Tim and I had a great conversation with Andy Astor of EnterpriseDB last week. EnterpriseDB is a drop-in replacement for Oracle, based on the PostgreSQL codebase. Rather than forking the code, they’ve developed their product as a collection of extensions on top of PostgreSQL, and their releases track the latest version of the public code. They contribute patches back to the core in the virtuous cycle of benefit->contribute->benefit. They hire several developers to work on PostgreSQL (6, last I heard), and are among the largest donators to PostgreSQL.org. They’re a significant open source success story as a viable and growing competitor to the largest commercial database on the market. And yet, they’ve met a mixed response in the community: enthusiasm for their contributions and participation, but hesitation because their extensions aren’t open source.
Nat recently made a provocative post taking the position that companies like EnterpriseDB who don’t release all of their source code don’t belong in an “Open Source” conference. Really, it goes back to the age-old GPL vs. BSD licensing argument. GPL takes the perspective that proprietary versions should never be allowed, and so requires all versions of GPL’d software to be released under the GPL. The BSD license, as well as Apache, MIT, Artistic, etc., take the perspective that proprietary versions of open source software are an expected part of the open source ecosystem. They’re even desirable, especially when the company involved is contributing back to the open version of the code, and employs developers to work on the open version of the code.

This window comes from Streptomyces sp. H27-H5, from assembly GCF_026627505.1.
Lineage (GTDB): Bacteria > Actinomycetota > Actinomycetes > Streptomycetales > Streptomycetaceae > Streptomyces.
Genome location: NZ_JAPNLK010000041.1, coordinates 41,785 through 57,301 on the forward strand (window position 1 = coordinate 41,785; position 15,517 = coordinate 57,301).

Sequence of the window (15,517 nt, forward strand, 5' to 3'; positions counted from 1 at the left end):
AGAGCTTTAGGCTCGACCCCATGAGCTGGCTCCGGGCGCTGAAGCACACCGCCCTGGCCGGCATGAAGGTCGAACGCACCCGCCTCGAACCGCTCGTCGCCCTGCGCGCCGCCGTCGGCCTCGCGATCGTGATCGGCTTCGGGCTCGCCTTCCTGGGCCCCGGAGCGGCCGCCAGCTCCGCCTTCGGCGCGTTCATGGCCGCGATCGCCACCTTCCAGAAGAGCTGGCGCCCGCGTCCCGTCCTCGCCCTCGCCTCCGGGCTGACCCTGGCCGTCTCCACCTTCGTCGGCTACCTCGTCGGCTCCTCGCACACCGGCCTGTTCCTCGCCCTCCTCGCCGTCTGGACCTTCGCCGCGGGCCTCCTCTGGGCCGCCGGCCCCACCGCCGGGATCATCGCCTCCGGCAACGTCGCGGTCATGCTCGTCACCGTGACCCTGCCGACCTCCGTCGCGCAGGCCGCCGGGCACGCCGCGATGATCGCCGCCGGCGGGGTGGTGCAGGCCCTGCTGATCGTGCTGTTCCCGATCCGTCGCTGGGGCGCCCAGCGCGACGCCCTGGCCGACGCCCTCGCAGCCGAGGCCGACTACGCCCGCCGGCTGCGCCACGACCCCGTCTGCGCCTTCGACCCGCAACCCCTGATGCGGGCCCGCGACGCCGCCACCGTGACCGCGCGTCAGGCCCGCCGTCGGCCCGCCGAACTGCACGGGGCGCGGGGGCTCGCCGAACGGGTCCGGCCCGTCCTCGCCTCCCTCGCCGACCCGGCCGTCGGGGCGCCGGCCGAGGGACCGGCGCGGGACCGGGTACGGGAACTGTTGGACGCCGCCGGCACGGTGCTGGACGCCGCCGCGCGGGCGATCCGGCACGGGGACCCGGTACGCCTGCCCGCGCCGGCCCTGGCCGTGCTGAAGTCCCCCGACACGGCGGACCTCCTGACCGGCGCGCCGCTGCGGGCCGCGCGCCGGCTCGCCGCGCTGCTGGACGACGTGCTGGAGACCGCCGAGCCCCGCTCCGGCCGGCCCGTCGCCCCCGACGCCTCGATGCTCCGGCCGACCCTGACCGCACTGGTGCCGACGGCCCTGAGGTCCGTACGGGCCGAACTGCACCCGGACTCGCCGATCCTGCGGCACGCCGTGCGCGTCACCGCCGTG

It seems a bit hypocritical to extoll the greater freedom offered by the BSD license (as its supporters do), and then look askance at companies who use the rights granted to them. The dual-licensing model of MySQL is only possible because the GPL withholds certain rights from the users. It has always struck me as ironic that the primary use of the GPL in the business world is to exert control over customers and require them to pay licensing fees for uses outside the GPL. Without that option, the other business models available are pure support contracts (which don’t make for terribly compelling marketing material), or adding value to the open source code before passing it on to the customer, so they feel they’re getting something worth paying for. The latter is the strategy EnterpriseDB is taking, and it’s working well for them. And, who knows, some components that are currently proprietary may eventually be released, if for no other reason than the fact that it’s easier to maintain changes in the core than to continuously integrate changes between the core and a branch.
Should EnterpriseDB be called an “open source company”? What else would you call a company that bases their entire business on offering support and enhancements for open source software?